US and Europe's mutual malaise

Something is happening offstage. The noise and stress of the new war against terrorism drown out the creaking and cracking in the structure of the US's old alliance. The North Atlantic Treaty Organization, NATO, is gripped by the first real internal crisis in its 53-year life. Sour comments fly back and forth across an Atlantic that seems to be growing wider and colder. It's a crying shame.

The split began with the end of the cold war, which removed the existential fear of Soviet attack that held the alliance tightly together. The rift then widened in the Yugoslav wars of the 1990s, when the Europeans refused to recognize the nature of the Serbian threat. In Bosnia, they stood in the way of counteraction until the United States seized the initiative.

The old saying has it: Might without right is tyranny, right without might is impotence. But over the years military power has become more and more a preferred tool of diplomacy, even replacing it on occasion, despite acknowledgment that political problems are not solved by force. Vietnam, Afghanistan, Panama, Grenada, the Persian Gulf, Somalia, and Central America have seen deep US engagement. Small wonder that armed strength should be the measure of political influence. As US power has grown, that of its allies has declined.

German defense specialist Lothar Rühl paints a pathetic picture, with Britain as an outstanding though small-scale exception. Europe lacks the necessary long-distance reconnaissance, the command-control-communication capability, not to mention strategic sea and air lift. It is deficient in precision-weapons, night-vision, air-refueling, and special-operations forces. NATO can operate out of its European area only under US protection and command as well as with "the massive participation of American troops."

Germany, a keystone in the strategy of the cold war, is a shadow of its former self, having sharply reduced its ground forces and defense budget. Only about half of its Army's infantrymen are equipped with the latest-model rifle. Together with France and the Netherlands, Germany will be moving from conscription to a volunteer army, an administrative upheaval that also costs more money. However, not only is money scarcer in a low-tide economy, all these countries also find that they cannot attract enough volunteers.

Given Germany's military tradition, it speaks volumes that Berlin quickly turned down the invitation to be lead nation in the ISAF, the International Security Assistance Force in Kabul, a role Britain has played. It would have brought Germany considerable political prestige, but Berlin did not have the funds.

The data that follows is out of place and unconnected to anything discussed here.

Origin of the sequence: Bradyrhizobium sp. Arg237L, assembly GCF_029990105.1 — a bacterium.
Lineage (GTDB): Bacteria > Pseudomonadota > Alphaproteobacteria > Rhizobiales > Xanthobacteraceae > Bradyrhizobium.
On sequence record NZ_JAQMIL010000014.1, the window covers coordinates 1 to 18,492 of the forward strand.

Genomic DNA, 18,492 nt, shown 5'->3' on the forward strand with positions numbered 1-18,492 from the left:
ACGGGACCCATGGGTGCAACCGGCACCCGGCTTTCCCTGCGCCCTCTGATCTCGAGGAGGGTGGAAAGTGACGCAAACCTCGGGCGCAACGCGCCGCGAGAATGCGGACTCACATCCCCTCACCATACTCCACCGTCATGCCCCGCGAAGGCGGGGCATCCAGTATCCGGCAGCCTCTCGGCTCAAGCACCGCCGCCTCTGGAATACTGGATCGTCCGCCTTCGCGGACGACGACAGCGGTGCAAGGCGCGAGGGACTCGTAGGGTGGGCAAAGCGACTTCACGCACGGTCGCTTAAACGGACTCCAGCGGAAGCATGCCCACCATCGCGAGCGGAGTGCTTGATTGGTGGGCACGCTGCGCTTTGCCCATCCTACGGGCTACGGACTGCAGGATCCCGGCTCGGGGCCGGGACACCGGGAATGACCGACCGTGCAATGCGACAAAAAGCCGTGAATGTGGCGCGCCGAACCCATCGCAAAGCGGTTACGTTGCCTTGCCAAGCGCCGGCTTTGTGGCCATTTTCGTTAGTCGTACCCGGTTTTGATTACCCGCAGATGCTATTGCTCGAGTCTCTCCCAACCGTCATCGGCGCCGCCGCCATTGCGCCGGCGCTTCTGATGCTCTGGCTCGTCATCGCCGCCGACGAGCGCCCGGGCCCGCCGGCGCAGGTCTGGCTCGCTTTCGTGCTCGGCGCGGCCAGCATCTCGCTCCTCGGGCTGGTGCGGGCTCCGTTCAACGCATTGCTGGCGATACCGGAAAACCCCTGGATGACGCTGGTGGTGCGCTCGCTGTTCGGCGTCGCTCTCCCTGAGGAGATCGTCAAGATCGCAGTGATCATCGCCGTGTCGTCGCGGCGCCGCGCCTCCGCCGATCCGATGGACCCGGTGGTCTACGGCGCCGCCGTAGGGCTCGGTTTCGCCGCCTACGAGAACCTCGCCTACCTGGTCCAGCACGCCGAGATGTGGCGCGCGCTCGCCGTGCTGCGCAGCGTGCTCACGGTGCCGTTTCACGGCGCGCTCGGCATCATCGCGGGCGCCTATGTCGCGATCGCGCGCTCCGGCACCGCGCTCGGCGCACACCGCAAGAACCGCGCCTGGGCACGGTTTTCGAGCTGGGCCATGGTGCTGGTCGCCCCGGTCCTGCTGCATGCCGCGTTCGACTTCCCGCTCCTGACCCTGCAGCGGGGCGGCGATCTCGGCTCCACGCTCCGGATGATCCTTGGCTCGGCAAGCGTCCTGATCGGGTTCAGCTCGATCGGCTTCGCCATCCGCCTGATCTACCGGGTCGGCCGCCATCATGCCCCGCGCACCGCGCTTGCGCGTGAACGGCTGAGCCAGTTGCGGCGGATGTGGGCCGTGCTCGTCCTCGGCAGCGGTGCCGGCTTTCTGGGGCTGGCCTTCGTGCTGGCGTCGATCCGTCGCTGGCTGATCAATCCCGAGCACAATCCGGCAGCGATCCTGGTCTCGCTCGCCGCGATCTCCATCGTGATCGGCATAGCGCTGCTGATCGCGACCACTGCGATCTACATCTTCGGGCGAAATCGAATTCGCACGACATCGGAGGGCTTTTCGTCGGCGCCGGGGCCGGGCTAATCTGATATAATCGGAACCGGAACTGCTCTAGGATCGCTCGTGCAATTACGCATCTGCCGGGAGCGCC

In light of the above, it seems all the more remarkable that the European Union has been working since 1999 to create its own crisis reaction force. Smarting under the reality that Europe is America's poor relation, the EU wants to nip future Yugoslavias in the bud. By 2003, the force is to consist of 60,000 troops under European command, capable of operating out to a distance of 3,600 miles from the heart of Europe. After 16 months, it still exists, but only on paper.

Europe wants to assert itself as a matter of pride. Washington has strong misgivings about the coexistence of two alliances under different management. The EU force would admittedly have to depend on NATO – that is, American – help in heavy lifting. Yet the resources given the force are taken at NATO's expense. The US grumbles that, if it wants to see things done right, it will have to do them alone. Europe scolds US unilateralism and fears being dragged into some Yankee adventure.

This strategic discomfort is unfortunate for more than sentimental reasons. NATO's presence literally saved Europe after 1950. Its charter was invoked for the first time to defend the US after Sept. 11. But it is more than a military instrument. The North Atlantic Treaty admonishes the allies to foster the development of peaceful and friendly international relations, an aspect of special relevance this year when seven Eastern European states receive the NATO membership they seek for their security.

THE mutual malaise calls for more than a pat on the head when President Bush visits Europe in May. It needs a strong course of intimate consultation, appropriate for friends in time of trouble. NATO was historic in anchoring the US in Europe.

Together (and with Canada) they form an Atlantic community that is not an anachronism, but a demonstration to the world of freedom in diversity not shaven by adversity. It would be a tragedy were it undermined by bad temper.

• Richard C. Hottelet was a longtime correspondent for CBS.

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